Mimio Educator

Observing Other Teachers: A Different Kind of Professional Development

Posted by Crysta Baier on Wed, Oct 31, 2018

ObservingotherTeachers

On September 24, my district had an in-service day. The homeroom teachers in my building were piloting a new writing program and were asked to attend a training. This left specialist teachers with nothing to do, as we would not need to be trained on this new program.

We were all wondering what our duties would be for the day when we received an email from our principal encouraging us to make arrangements to observe in another district for the day. She proceeded to help us find schools to host us—fellow teachers will understand why this was amazing. When do we ever have the time to go to other districts without painstaking measures of using personal days and arranging for subs? And how many of us have principals who understand the importance of observing others in our same content area?

Getting an Inside Look

With the help of my principal and a teacher friend, I had no trouble arranging to visit other classrooms. At my first school, I spoke with a fellow librarian and learned about her procedures. I saw her lesson plans for the day and helped her set up the classroom. I also spoke to her aide, who does the bulk of the check-out portion of library class. Just speaking with another librarian about how she runs her library was helpful, and I got a couple of new ideas as well.

Next, I spoke to the school’s computer teacher. She was open and enthusiastic, printing documents for me as we talked. I got to see the start of a kindergarten computer class and how she greets her students. Unfortunately I missed actually seeing the librarian in action, mostly because the computer teacher was so enthused and generous that I didn’t have the heart to interrupt her as she was sharing with me. Still, I got a good feel about how both classes are run, and my experience was extremely rewarding.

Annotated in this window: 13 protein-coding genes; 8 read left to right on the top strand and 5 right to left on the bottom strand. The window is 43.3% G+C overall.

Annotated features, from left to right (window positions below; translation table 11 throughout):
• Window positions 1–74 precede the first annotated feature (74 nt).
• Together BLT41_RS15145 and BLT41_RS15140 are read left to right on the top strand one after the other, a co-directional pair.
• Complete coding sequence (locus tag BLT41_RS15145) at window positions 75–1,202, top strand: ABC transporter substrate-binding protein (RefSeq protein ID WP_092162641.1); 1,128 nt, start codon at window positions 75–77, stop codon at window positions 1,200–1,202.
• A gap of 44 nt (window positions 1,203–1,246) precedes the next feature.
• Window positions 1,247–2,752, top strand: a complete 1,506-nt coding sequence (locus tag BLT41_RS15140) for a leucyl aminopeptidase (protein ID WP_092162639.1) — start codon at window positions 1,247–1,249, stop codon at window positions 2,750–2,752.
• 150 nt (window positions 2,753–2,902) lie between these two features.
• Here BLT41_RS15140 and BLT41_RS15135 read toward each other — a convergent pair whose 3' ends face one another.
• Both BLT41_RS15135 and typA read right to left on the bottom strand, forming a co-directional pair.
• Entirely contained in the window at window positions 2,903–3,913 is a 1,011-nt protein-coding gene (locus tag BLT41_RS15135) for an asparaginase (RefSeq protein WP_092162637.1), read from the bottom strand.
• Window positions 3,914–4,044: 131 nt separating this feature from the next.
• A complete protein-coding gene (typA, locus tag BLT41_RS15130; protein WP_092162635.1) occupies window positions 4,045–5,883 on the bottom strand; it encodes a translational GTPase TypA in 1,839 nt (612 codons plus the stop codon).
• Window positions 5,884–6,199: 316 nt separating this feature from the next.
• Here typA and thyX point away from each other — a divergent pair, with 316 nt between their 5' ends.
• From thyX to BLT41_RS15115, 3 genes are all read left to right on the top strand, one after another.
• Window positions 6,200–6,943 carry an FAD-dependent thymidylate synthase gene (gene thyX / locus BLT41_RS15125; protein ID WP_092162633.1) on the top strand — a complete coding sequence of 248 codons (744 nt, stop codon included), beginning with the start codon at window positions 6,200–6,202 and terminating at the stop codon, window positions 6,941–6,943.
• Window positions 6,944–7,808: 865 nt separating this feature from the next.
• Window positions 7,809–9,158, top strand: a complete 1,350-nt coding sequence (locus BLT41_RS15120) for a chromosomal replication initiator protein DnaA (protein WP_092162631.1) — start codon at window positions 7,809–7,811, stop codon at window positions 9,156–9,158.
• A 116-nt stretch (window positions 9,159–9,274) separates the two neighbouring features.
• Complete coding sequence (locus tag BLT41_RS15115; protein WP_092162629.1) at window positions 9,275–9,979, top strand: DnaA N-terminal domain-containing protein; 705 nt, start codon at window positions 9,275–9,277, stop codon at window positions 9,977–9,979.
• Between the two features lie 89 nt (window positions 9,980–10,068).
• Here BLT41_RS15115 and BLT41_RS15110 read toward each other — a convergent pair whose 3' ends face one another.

I then went to an elementary school in a different district where a friend of mine works. The librarian there taught a first-grade lesson on non-fiction followed by a second-grade lesson that required iPads and using Destiny, their library catalog. It was really interesting to see how her library space was set up and how different librarians handle lessons, seating arrangements, and check out. In addition, the catalog system I use is also Destiny, so it was good to see how other librarians teach that same system.

The Importance of Observation

All in all, my day of observation was great. I learned some new things, networked with folks in my content area, experienced different school environments, gathered some new ideas, and felt reassured that I am doing some things right. But mostly, I left feeling the weight of why observation is important. Let me explain: 

  1. Observation is a great way to meet and collaborate with other educators. The educators I met on my day of observation were terrific. They were dedicated to their profession, kind, and willing to share. In my opinion, these traits are what the teaching profession is all about. We share our best lessons with others, give each other tips, and talk about our pitfalls. We teachers understand that we are in this thing together, so we share what we know with others. 

  2. Observation awakens educators to new or different techniques. As educators, we sometimes get stuck in a rut—so busy planning and doing our daily tasks that we forget to think about new and innovative ways of doing things. Observation helps us see that there is more than one way (and perhaps an even more effective way!) to complete a task or teach an indicator.